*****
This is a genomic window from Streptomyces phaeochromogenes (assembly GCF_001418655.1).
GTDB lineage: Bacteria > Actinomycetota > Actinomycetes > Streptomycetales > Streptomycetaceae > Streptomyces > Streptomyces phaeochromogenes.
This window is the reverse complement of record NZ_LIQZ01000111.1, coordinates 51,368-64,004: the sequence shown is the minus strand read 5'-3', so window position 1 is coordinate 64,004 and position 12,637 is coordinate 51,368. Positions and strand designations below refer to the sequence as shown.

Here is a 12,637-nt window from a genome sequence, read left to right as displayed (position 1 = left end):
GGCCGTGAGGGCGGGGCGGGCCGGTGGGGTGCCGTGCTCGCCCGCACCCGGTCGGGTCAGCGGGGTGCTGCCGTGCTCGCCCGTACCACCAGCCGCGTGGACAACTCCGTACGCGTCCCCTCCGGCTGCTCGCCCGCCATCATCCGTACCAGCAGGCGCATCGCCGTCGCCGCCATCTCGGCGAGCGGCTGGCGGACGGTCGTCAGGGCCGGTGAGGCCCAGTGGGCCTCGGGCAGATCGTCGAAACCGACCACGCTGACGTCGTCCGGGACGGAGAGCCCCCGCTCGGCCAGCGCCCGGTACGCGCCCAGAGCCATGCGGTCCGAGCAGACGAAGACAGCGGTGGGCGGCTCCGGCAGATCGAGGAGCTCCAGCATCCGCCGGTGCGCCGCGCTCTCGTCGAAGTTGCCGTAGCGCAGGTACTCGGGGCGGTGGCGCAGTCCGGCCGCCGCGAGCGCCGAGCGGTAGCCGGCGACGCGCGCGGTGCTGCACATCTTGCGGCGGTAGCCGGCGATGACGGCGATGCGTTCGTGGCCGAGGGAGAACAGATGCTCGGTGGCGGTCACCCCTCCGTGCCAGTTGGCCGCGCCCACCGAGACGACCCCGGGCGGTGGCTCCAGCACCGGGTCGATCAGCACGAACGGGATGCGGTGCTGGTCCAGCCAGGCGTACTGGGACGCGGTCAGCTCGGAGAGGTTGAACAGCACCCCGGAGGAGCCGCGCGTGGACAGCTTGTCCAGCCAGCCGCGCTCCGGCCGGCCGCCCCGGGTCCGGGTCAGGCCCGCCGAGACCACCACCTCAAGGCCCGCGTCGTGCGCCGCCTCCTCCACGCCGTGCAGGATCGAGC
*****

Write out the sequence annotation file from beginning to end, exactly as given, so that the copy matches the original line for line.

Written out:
This is a genomic window from Streptomyces phaeochromogenes (assembly GCF_001418655.1).
GTDB lineage: Bacteria > Actinomycetota > Actinomycetes > Streptomycetales > Streptomycetaceae > Streptomyces > Streptomyces phaeochromogenes.
This window is the reverse complement of record NZ_LIQZ01000111.1, coordinates 51,368-64,004: the sequence shown is the minus strand read 5'-3', so window position 1 is coordinate 64,004 and position 12,637 is coordinate 51,368. Positions and strand designations below refer to the sequence as shown.

Here is a 12,637-nt window from a genome sequence, read left to right as displayed (position 1 = left end):
GGCCGTGAGGGCGGGGCGGGCCGGTGGGGTGCCGTGCTCGCCCGCACCCGGTCGGGTCAGCGGGGTGCTGCCGTGCTCGCCCGTACCACCAGCCGCGTGGACAACTCCGTACGCGTCCCCTCCGGCTGCTCGCCCGCCATCATCCGTACCAGCAGGCGCATCGCCGTCGCCGCCATCTCGGCGAGCGGCTGGCGGACGGTCGTCAGGGCCGGTGAGGCCCAGTGGGCCTCGGGCAGATCGTCGAAACCGACCACGCTGACGTCGTCCGGGACGGAGAGCCCCCGCTCGGCCAGCGCCCGGTACGCGCCCAGAGCCATGCGGTCCGAGCAGACGAAGACAGCGGTGGGCGGCTCCGGCAGATCGAGGAGCTCCAGCATCCGCCGGTGCGCCGCGCTCTCGTCGAAGTTGCCGTAGCGCAGGTACTCGGGGCGGTGGCGCAGTCCGGCCGCCGCGAGCGCCGAGCGGTAGCCGGCGACGCGCGCGGTGCTGCACATCTTGCGGCGGTAGCCGGCGATGACGGCGATGCGTTCGTGGCCGAGGGAGAACAGATGCTCGGTGGCGGTCACCCCTCCGTGCCAGTTGGCCGCGCCCACCGAGACGACCCCGGGCGGTGGCTCCAGCACCGGGTCGATCAGCACGAACGGGATGCGGTGCTGGTCCAGCCAGGCGTACTGGGACGCGGTCAGCTCGGAGAGGTTGAACAGCACCCCGGAGGAGCCGCGCGTGGACAGCTTGTCCAGCCAGCCGCGCTCCGGCCGGCCGCCCCGGGTCCGGGTCAGGCCCGCCGAGACCACCACCTCAAGGCCCGCGTCGTGCGCCGCCTCCTCCACGCCGTGCAGGATCGAGC